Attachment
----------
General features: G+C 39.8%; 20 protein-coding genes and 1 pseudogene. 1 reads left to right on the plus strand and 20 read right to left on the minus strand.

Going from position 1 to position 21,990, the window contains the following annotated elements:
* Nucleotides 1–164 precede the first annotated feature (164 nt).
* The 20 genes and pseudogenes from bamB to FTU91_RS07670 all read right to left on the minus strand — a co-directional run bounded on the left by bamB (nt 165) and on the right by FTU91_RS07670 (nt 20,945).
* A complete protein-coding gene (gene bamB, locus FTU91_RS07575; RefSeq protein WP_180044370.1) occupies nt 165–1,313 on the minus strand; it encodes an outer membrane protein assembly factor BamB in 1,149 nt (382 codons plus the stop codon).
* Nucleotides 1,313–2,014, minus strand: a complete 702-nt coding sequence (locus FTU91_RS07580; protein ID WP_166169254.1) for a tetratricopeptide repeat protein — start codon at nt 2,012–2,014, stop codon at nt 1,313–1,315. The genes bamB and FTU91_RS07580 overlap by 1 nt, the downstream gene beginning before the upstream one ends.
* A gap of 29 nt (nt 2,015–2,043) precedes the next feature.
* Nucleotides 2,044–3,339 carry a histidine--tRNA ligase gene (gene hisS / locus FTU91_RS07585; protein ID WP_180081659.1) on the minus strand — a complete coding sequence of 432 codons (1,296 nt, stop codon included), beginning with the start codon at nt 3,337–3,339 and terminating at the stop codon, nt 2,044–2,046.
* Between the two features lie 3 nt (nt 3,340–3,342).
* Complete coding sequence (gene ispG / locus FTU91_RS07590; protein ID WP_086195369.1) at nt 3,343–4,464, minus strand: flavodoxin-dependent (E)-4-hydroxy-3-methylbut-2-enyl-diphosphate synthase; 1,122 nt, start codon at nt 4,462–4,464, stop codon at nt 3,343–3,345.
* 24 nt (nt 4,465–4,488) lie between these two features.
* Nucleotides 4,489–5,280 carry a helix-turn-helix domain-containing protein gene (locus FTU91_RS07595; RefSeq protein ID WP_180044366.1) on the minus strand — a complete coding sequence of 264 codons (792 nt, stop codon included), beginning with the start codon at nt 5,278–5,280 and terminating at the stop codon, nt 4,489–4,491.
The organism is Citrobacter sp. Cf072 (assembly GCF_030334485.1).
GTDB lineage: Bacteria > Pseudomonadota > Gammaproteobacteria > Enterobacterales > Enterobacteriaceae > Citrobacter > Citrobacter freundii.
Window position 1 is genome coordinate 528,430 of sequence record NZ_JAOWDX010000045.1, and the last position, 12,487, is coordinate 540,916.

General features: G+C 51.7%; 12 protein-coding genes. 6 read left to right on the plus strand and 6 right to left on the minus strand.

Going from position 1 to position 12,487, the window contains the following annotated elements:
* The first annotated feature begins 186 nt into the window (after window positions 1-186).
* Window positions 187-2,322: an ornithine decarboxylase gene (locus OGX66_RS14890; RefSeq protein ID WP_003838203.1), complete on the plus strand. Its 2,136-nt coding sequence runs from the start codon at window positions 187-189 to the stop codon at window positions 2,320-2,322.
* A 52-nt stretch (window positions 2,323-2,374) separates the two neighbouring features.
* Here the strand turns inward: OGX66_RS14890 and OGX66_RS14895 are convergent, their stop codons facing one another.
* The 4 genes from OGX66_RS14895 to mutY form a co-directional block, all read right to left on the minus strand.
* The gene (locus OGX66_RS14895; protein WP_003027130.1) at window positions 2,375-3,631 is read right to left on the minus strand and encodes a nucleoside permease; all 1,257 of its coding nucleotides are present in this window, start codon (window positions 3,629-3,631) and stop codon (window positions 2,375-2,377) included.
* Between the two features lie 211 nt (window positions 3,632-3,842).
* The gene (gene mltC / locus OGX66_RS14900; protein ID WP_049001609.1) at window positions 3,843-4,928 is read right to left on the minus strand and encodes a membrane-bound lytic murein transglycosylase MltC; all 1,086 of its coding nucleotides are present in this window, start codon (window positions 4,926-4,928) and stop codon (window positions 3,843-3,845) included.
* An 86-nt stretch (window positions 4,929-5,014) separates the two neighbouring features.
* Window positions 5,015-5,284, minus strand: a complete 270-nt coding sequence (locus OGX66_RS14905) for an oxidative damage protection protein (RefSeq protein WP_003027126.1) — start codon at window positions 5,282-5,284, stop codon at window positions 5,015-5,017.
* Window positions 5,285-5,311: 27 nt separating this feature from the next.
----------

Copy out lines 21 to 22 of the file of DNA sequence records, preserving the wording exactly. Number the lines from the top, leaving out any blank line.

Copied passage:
* Here the strand turns inward: OGX66_RS14890 and OGX66_RS14895 are convergent, their stop codons facing one another.
* The 4 genes from OGX66_RS14895 to mutY form a co-directional block, all read right to left on the minus strand.